From Brian Lockhart, CT Post:
The University of Bridgeport banners lining Park Avenue at the seaside campus read: “A World of Opportunities.”
For Democratic Mayor Bill Finch, UB’s 56 acres, 4,877 students and 900 employees might as well be a world away, not in the city’s South End.
Finch fancies himself a forward thinker when it comes to running Connecticut’s largest municipality, but his relationship with one of Bridgeport’s most prominent institutions is mired two decades in the past.
The feud dates to the early 1990s, when then-councilman Finch strove mightily and unsuccessfully to stop the controversial Unification Church–the “Moonies”–from coming to the bankrupt UB’s rescue in exchange for 60 percent of the seats on the board of trustees.
Finch, formerly the university’s assistant director of alumni relations, shared critics’ views that the church was a dangerous, brainwashing cult that wanted UB as a recruitment machine. He then fought to try to have the state strip UB’s accreditation.
“These guys came in and were pretty vicious,” recalled Michael Stratton, the attorney who worked with Finch and others to fight the bailout in court. “They held no prisoners and wanted that institution … (And) these banks getting paid off were very powerful people who wanted these loans paid off and made damn sure we weren’t able to establish our case.”
But since the late 1990s the school has been able to stand on its own financially. And the city’s and state’s movers and shakers, from Connecticut’s congressional delegation on down to local public school officials and business leaders, have long-since embraced UB as a partner.
Attended the annual, Finch-supported Gathering of the Vibes music festival at Seaside Park? Organizers use UB for housing and other amenities.
UB still faces challenges. Bloomberg Businessweek recently listed the university 17th on a list of the top 20 colleges with high tuition and low rates of return, behind Sacred Heart University in Fairfield (8th) and the University of New Haven (15th).
The university vigorously disputed the findings as flawed, telling Bloomberg 100 percent of graduates from two of its most prominent majors–dental hygiene and design–landed positions in last summer’s brutal jobs market.
“What it is today … is an incredible turnaround story,” said Paul Timpanelli, CEO of the Bridgeport Regional Business Council.
Meanwhile Finch spent the last 20 years nurturing his contempt.
Imagine, some say, what UB could be if the mayor embraced the school as a partner to boost economic development and improve education?
“It’s just sad. It’s personal and counter productive for the good of Bridgeport,” said Christopher Shays, a resident and former Republican congressman who delivered UB’s 1997 commencement address. “It’s making the job of the university more difficult, to the detriment of the city.”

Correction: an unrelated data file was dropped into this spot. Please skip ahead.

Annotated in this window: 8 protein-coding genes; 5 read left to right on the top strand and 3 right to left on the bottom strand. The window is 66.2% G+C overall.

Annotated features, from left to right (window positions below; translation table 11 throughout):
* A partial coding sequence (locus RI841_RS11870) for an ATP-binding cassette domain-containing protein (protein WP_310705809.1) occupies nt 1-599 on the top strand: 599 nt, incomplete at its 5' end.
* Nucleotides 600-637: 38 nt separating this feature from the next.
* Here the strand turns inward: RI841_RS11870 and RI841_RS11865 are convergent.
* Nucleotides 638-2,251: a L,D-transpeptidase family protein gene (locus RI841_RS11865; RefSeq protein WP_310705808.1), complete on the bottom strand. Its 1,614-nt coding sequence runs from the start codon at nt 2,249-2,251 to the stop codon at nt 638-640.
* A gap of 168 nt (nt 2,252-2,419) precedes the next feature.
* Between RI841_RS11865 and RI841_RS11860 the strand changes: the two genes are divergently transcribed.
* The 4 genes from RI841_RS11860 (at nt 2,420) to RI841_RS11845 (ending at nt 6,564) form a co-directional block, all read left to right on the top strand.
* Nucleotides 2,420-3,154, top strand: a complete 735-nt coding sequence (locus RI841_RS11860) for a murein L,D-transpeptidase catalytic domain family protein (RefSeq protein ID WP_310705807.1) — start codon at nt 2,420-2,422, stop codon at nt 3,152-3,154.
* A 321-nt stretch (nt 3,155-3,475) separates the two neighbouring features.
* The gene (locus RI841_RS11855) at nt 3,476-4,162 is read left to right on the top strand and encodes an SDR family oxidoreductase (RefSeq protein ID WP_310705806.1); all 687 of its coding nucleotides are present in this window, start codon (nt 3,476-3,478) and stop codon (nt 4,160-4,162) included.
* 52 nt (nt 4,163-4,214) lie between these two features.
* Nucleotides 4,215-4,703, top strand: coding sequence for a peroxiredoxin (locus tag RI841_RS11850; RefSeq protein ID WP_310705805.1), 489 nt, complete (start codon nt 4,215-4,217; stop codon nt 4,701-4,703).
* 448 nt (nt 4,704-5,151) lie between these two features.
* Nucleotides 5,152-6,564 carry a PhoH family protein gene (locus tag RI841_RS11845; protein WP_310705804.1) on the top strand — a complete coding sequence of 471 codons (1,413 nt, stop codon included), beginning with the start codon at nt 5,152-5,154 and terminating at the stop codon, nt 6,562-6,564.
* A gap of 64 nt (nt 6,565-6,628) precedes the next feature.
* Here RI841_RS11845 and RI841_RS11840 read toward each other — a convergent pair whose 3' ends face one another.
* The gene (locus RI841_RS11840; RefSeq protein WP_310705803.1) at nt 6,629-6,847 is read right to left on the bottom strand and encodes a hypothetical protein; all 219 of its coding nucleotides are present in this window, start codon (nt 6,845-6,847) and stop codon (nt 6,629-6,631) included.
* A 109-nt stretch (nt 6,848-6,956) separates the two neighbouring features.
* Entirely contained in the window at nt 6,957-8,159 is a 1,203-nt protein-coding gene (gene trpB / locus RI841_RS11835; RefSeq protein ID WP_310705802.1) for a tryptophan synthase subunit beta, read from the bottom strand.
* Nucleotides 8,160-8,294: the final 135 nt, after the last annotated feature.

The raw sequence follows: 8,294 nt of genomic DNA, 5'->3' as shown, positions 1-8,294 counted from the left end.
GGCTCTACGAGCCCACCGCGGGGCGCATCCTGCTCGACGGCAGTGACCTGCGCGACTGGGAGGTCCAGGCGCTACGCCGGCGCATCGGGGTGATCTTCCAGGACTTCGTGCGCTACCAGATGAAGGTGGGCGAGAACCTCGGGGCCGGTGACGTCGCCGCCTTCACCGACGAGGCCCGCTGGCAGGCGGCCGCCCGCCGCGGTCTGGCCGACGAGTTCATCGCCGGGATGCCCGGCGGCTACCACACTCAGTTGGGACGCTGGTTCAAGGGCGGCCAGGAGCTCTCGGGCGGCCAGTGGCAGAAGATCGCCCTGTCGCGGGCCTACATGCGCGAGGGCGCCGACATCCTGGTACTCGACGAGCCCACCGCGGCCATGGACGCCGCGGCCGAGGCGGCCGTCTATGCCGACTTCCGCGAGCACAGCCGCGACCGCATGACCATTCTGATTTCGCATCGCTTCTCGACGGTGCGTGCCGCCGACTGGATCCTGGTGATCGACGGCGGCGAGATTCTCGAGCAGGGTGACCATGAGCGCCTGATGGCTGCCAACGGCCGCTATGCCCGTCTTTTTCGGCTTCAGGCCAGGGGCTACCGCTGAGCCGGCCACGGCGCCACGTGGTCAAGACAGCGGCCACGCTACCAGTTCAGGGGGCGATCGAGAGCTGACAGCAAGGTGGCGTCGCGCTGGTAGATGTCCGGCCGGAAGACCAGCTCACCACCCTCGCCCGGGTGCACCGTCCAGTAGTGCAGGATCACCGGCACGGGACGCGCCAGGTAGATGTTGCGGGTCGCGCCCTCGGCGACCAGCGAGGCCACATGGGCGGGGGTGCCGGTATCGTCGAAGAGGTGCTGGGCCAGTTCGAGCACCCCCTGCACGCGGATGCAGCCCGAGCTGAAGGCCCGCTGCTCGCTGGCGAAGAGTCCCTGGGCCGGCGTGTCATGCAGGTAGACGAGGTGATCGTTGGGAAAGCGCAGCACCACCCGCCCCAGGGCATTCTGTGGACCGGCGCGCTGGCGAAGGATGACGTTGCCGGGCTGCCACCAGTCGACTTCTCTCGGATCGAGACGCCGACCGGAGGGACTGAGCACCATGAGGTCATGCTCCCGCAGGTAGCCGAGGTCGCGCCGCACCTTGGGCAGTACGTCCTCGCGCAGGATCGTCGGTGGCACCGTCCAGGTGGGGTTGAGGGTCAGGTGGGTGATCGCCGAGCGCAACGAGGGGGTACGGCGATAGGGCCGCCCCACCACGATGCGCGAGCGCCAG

Finch avoids the campus and leaves unavoidable official interactions with the UB community to subordinates.
In April, for example, UB hosted a national gymnastics championship attended by Democrats U.S. Sen. Richard Blumenthal and Gov. Dannel Malloy. Finch, according to school officials, sent City Council President Thomas McCarthy, D-133.
“We have made it very clear to the mayor and various members of his administration he is welcome any time,” said Mary-Jane Foster, UB’s vice president of university relations for the past few years. Co-founder of the Bridgeport Bluefish, Foster is a Finch ally turned political opponent.
Some consider Finch’s current behavior an improvement; at least, they say, he is no longer publicly bad-mouthing the school, like in 2009 when he lamented to Hearst Newspapers that the city deserves a strong university, not one run by “a criminal organization.”
“When Finch first came in (to the mayor’s office in 2007) this was a big topic of conversation and he said some things, they said some things,” recalled Joseph McGee of the Business Council of Fairfield County, who helps advise the city on economic matters.
Finch had said he might revisit his stance on UB once Korean minister Sun Myung Moon, the Moonies’ leader, died.
Moon died in September.
Asked last week if his administration’s icy relationship with UB has since thawed, Finch smiled and said, “Happy Thanksgiving.”
“That’s it. That’s all I’m going to say,” Finch responded when further pressed on whether UB is a resource for building the city’s economy.
Lennie Grimaldi, a longtime friend of the mayor’s who ran his successful 2000 race for state Senate, said Finch is a stubborn man.
“It can be a blessing because he’s extremely dogged in wanting to get things done for the city,” said Grimaldi, host of the online Only in Bridgeport news site. “But he can be also so stubborn that sometimes he doesn’t always see the larger picture.”